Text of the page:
I was in divinity school, and I had class on that day. But first I had to go to a staff meeting at the church where I was doing my internship. When I got up and started to get ready, I was listening to the radio and heard that apparently there had been an airplane that crashed into one of the World Trade Center buildings. I was living with my in-laws at the time, and they do not own a television set. So in my mind's eye, I pictured a small plane that had made an error and flown into the building because the radio dj did not elaborate on anything at that point.
Once I got out of the shower a few minutes later, I heard about the second airplane, and I only thought of one word--terrorists. I was on my way to the church when I heard about the Pentagon. And I forget exactly where I was when the news about the Pennsylvania plane crash reached my ears.
During staff meeting, it was obvious that the pastor did not fully comprehend the magnitude of what had happened. He had not seen the images at that time. I hadn't either, but I knew that things were pretty scary anyway.
After staff meeting, our full-time organist and myself went to the youth room where there was a television. When the picture of the World Trade Center came on the screen, we noticed that there was only one building instead of two. It was absolutely incomprehensible. We could not imagine or even begin to imagine how many people would have been in that building when it collapsed. And as we watched, the other tower came down.
Those were the only images I had of the events of 9/11 until after I received my copy of Time later that week. No television at home, I had to rely on the radio that day. I never saw the constant replays of the events or even the footage of the plane hitting the second building.
I called my husband after I returned home. He was 200 miles away because we were living apart as I went to school and did my last semester of intenship. I really wished I could have been with him that day. I called his parents at the restaurant they owned, but they could not fully comprehend the events of that day no matter how my husband or myself told them. They would finally know the scope of 9/11 about three days later because that is when their Chinese language newspaper came in the mail.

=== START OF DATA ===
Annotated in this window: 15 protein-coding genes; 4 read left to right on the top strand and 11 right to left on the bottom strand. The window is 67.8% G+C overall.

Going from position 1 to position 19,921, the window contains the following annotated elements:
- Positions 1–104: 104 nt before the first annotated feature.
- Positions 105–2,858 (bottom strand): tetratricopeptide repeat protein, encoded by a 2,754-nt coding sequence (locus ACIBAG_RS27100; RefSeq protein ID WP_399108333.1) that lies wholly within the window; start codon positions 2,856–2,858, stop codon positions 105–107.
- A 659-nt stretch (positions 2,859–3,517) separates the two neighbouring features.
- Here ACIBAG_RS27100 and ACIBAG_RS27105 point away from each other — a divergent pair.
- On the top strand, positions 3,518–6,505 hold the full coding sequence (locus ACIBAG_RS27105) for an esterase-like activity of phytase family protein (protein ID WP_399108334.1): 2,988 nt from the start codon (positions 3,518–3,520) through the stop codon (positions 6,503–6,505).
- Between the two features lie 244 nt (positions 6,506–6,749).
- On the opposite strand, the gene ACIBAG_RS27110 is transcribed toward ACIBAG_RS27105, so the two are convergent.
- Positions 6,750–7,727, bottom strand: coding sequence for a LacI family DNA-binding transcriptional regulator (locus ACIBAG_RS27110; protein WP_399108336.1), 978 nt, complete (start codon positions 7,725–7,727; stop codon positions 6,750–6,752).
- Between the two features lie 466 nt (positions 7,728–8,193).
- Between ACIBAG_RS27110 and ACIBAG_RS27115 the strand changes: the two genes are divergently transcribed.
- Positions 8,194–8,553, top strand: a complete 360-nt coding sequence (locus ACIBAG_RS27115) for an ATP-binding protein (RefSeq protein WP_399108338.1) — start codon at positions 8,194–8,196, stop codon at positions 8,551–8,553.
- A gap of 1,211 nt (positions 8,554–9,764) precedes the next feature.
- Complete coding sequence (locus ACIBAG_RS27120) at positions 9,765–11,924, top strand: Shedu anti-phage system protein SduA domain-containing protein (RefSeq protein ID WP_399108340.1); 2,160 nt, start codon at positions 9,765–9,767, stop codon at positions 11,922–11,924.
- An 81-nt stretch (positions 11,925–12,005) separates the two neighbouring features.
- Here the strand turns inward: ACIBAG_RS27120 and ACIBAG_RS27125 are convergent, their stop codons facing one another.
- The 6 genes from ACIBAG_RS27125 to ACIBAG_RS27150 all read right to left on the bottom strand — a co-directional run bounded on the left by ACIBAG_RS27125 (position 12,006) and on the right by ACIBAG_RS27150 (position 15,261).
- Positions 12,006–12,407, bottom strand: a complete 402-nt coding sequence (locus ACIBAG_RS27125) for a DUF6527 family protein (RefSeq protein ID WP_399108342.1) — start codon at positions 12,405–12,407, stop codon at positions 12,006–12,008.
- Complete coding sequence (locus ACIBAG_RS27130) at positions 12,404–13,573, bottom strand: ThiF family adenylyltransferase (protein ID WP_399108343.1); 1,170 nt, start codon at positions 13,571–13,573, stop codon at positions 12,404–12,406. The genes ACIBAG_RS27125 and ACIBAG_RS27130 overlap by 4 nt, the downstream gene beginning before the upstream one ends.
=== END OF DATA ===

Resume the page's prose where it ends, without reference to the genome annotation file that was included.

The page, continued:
I finished up my reading reflection for that day's class. I took my mom out to lunch because her birthday had been the day before, and we often went to lunch on Tuesdays that semester.
At school, people crowded around the television in the lounge. Discussions about the response to the day's events took up all the time in my seminar class. I told my classmates to make sure they at least wrote a journal entry for that day. But what I remember the most is the absolutely perfect weather that we had. It was one of those days in September in North Carolina where the weather remembers that autumn is not too far away. The humidity is low, and the sky is so incredibly blue. And as I looked up, I knew it would stay blue--no airplanes in that sky. It was ironic to think that such a sky was actually threatening to America on that day.
That night, as I lay alone in bed, I listened to the radio. Such unity I had never heard in the response of Congress and other people who were interviewed. I knew that one day I would be telling my own children about that day.
One of my greatest concerns was about my friends. When I realized that terrorists had targeted the United States that morning, my first prayer was for it not to be anyone Chinese. I knew the fallout would be great against whatever race of people that was involved, and I did not want my own family to suffer persecution. After the race of people was determined to be middle eastern, I feared for my friends. One of my friends--a Palastinian Christian--was harrassed that day. She feared for her life. Another friend of Moroccan origin, was afraid too (and even after these five years, she is afraid to admit that she is from Morocco). It was heartbreaking to hear of the violent response that some people committed because of their fear in the days following 9/11.
On Wednesday night, at prayer meeting, our pastor had fully grasped the events of the preceding day. He sang a song for us.
Be still, my soul: the Lord is on thy side.
Bear patiently the cross of grief or pain.
Leave to thy God to order and provide;
In every change, He faithful will remain.
Be still, my soul: thy best, thy heavenly Friend
Through thorny ways leads to a joyful end.
Be still, my soul: thy God doth undertake
To guide the future, as He has the past.
Thy hope, thy confidence let nothing shake;
All now mysterious shall be bright at last.
Be still, my soul: the waves and winds still know
His voice Who ruled them while He dwelt below.
Be still, my soul: the hour is hastening on
When we shall be forever with the Lord.
When disappointment, grief and fear are gone,
Sorrow forgot, love’s purest joys restored.
Be still, my soul: when change and tears are past
All safe and blessèd we shall meet at last.
"Be Still, My Soul"
by Katharina A. von Schlegel
trans. Jane L. Borthwick